“Right now, as we speak, there are 9 million Americans who have health care that didn’t have it before.”
–Senate Majority Leader Harry Reid (D-Nev.), interview on CBS’s “Face the Nation,” Jan. 5, 2014
The fact checker continues trying to make the regime seem plausible.
There have been lots of numbers tossed around about enrollment under the Affordable Care Act, a.k.a. Obamacare, but Reid’s figure certainly jumped out at us, given the administration is backing away from its initial target of 7 million enrollees on the exchanges.
You can look at the fact checkers rating system and see that it is biased to allow them to give Politicians a pass if they use a few facts in order to tell a lie. In this case, there were three basic whoppers Reid told mixed in with facts in order to make his claim look reasonable. This window dressing reduces how he gets rated by the self-styled “fact checker.”
The three whoppers are:
- They weren’t insured before.
- They wanted our insurance.
- This means they “have healthcare.”
The fact checker doesn’t even deal with this second and third premises, but it is obviously the whole point of Reid’s defense of their power grab. Obviously, if he is pretending all the people on Medicaid were not insured before, then he is also pretending that they wanted it.
But let’s take the first and obvious claim.
Reid cannot really claim that all those in the Medicaid pool are people who previously did not have insurance. More than 600,000, for instance, were transferred in California from another health-care program. (Showing how fuzzy these figures may be, Sean Trende at Real Clear Politics argues few of the 4 million in sign-ups for Medicaid can be attributed to the Affordable Care Act. He says the real number could be as low as 190,000.)
Finally, there are 2.1 million people who have signed up for the exchanges. But here Reid is also overstating the pool of enrollees. As we have noted, it is unclear at this point how many people in this pool have actually received coverage; this figure only reflects the number of people who have selected a plan.
But, more important, the number includes hundreds of thousands of people—including Reid himself—who previously had insurance but have now shifted to the exchanges.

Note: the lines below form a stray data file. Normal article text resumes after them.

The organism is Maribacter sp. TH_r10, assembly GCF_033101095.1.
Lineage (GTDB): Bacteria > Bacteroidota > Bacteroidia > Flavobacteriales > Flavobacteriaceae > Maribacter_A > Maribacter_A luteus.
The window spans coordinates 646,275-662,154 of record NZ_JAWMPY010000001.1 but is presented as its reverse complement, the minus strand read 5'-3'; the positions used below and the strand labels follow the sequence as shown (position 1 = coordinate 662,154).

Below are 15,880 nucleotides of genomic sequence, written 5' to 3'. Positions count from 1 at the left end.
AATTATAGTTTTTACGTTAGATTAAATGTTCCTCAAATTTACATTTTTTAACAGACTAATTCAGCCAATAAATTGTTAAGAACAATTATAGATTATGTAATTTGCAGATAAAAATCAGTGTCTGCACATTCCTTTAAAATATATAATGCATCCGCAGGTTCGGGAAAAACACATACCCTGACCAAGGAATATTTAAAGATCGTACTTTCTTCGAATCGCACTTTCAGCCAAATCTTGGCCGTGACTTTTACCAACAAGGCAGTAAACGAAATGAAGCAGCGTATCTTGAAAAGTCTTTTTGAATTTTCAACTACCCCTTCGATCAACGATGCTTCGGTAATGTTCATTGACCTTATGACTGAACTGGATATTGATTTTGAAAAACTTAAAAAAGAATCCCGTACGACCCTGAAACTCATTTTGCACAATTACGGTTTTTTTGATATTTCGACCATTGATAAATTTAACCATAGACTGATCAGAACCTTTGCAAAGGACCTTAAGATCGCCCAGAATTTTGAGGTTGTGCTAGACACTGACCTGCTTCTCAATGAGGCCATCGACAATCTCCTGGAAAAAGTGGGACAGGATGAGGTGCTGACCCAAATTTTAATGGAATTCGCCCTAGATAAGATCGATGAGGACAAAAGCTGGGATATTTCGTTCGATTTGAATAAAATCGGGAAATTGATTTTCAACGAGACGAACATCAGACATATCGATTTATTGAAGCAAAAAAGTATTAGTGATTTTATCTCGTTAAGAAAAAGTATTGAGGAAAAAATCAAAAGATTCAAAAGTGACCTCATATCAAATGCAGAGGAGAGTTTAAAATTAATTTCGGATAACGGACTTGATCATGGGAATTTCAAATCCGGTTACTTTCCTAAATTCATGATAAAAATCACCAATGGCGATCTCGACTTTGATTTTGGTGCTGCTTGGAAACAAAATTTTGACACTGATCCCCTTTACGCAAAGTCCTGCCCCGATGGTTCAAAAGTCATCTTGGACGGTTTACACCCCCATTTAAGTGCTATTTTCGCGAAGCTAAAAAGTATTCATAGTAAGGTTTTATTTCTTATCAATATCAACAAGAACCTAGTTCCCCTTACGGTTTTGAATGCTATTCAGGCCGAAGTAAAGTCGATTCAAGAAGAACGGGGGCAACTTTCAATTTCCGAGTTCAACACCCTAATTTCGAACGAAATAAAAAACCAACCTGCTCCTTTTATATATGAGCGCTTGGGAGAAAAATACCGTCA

Avalere, a health consulting firm, estimates that, once the law is fully implemented in 2017, about 68 percent of the people who obtained insurance through the exchanges will be newly insured. Under that ratio, the number of people currently enrolled who did not previously have insurance would be about 1.4 million.
I suspect the numbers are worse, but I’ll leave the fact checker alone and move on to the two other whoppers: If many of these people were, in fact, insured before, then Reid is dodging the complaints of many who have lost their better insurance. He is assuming they are better off and pretending that assumption is an argument that they are. Instead of trying to make the case that his wins outnumber the losers he’s double counting the losers to pad his numbers of “success stories.”
But what about these insured people who wanted to pay for their policies rather than have them snatched away and forced on “free” Medicaid? Remember, it is not free. Reid is boasting that states are going to be confiscating the estates of many more people now. So these millions were not all uninsured and didn’t want to be put in plans they believed were worse. The government has kicked a man’s cane out from under him and forced him to sit in a wheelchair. Harry Reid is crowing that the Democrats gave him mobility for the first time.
But the third point was more explicit. Reid didn’t say these people “have insurance.” He said they “have healthcare.” No. They don’t. We will have to wait and see how bad it gets (while Reid’s allies do all they can to present a rosy picture). Reid certainly has no basis for claiming that they have anything more than a right to reserve a place in line.